17 Burst results for "Mike German"

"mike german" Discussed on KQED Radio

KQED Radio

02:35 min | 2 weeks ago

"mike german" Discussed on KQED Radio

"If we all stood together just one day we could take this country back. Often sporting Hawaiian shirts and military style weapons. The boogaloo movement is a strange mix of fire right and lift, working to instigate a revolution against what they see as a corrupt and dangerous government. Not all far right groups were looking to overthrow the government are gunning for a race war. Some simply believe in a kind of might makes right mentality where white men stay fully in control. White nationalist have targeted Portland because they see it as a progressive, Bastian. Right in there. White nationalist homeland. They're trying to provoke a response where they feel they air, then legally able to retaliate. The goal is to create violence. Mike German. The former FBI agent says that the government hasn't made much of an effort to combat white supremacist violence or even to understand the problem. Right now. Only only about 12.5% of law enforcement agencies report that hate crimes occur within their jurisdictions. Even today, the FBI can't tell you how many people white supremacists killed last year. I can't tell you how many bank robberies happen. They could tell you where they happened. How much money was lost whether a gun was used or not used because they collect that data. But they don't collect at on white supremacist pounds and even when there is data summoned government want to keep it from the publisher from a whistle blower at the Department of Homeland Security, who says he was demoted for refusing to change intelligence reports. Now in what he calls an abuse of power. The official claims he was ordered to suppress information that the president would not like now that includes details about Russian election interference and the threat posed by white supremacists here a month ago, Brian Murphy, a conservative Republican and the former chief of intelligence division at the Department of Homeland Security. Revealed that his superiors had instructed him to downplay national security threats of white supremacy. And Murphy's not alone. Hes actually the third high ranking official to make those charges at the agency. The Department of Homeland Security denies Murphy's allegations. So while hate crimes by white nationalists are rising, there has been an effort to cover it up at the highest levels of government. We have to finally acknowledge.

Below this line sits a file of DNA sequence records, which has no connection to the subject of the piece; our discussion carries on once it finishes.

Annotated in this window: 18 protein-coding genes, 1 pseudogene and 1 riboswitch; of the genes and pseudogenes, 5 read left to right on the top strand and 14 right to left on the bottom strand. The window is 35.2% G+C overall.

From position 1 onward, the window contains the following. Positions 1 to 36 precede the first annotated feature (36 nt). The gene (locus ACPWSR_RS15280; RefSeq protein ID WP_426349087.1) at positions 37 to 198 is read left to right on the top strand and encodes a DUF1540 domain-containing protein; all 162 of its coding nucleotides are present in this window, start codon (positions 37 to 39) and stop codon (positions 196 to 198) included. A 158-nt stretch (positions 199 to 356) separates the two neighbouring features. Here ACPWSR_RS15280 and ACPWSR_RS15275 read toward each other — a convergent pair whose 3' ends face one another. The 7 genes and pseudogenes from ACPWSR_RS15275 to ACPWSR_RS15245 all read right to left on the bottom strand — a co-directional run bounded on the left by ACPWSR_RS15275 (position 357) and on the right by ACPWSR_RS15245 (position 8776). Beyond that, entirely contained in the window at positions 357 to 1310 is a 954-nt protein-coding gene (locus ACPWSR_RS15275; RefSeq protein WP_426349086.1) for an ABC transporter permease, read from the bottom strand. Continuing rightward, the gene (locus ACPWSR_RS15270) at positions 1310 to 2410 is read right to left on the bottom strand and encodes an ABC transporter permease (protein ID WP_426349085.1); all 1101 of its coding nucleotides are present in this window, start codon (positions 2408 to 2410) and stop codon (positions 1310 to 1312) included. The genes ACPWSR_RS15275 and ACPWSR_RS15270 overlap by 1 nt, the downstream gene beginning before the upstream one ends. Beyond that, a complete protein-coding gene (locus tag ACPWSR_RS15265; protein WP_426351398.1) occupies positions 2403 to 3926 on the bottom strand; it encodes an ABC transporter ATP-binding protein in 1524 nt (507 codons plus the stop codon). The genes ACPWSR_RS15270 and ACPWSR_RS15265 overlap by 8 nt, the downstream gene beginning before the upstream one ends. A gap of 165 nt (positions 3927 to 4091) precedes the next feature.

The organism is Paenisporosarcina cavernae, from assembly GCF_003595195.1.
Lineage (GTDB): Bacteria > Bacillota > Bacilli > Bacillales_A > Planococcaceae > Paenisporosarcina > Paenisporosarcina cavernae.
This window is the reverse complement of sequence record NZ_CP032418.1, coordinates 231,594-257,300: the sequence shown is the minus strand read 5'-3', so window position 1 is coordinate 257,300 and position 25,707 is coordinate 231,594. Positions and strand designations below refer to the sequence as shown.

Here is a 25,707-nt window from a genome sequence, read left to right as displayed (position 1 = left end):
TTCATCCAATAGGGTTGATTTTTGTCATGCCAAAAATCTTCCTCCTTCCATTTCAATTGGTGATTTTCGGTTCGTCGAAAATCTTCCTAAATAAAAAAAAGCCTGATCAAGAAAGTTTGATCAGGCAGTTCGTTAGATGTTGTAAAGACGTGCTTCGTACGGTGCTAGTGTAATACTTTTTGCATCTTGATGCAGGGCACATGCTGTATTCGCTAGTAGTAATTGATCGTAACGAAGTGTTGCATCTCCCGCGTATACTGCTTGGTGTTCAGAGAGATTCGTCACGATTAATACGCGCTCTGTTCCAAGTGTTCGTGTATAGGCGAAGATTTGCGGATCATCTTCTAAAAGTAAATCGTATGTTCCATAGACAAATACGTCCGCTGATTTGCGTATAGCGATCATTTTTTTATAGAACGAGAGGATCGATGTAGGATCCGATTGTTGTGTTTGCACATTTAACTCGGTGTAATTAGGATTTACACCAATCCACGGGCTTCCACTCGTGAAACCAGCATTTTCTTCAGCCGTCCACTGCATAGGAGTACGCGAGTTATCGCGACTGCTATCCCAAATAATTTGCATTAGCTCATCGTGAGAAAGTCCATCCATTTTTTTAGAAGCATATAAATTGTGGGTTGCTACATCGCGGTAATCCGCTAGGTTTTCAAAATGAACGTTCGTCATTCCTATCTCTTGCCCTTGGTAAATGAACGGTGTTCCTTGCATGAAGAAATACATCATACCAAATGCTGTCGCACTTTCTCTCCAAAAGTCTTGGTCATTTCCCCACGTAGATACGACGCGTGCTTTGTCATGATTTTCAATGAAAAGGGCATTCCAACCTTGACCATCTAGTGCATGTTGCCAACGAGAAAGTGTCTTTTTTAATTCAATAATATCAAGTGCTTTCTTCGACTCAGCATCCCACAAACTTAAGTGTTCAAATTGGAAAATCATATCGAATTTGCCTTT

government Department of Homeland Securit FBI Brian Murphy Mike German official Portland Bastian publisher president
"mike german" Discussed on Newsradio 600 KOGO

Newsradio 600 KOGO

05:15 min | Last month

"mike german" Discussed on Newsradio 600 KOGO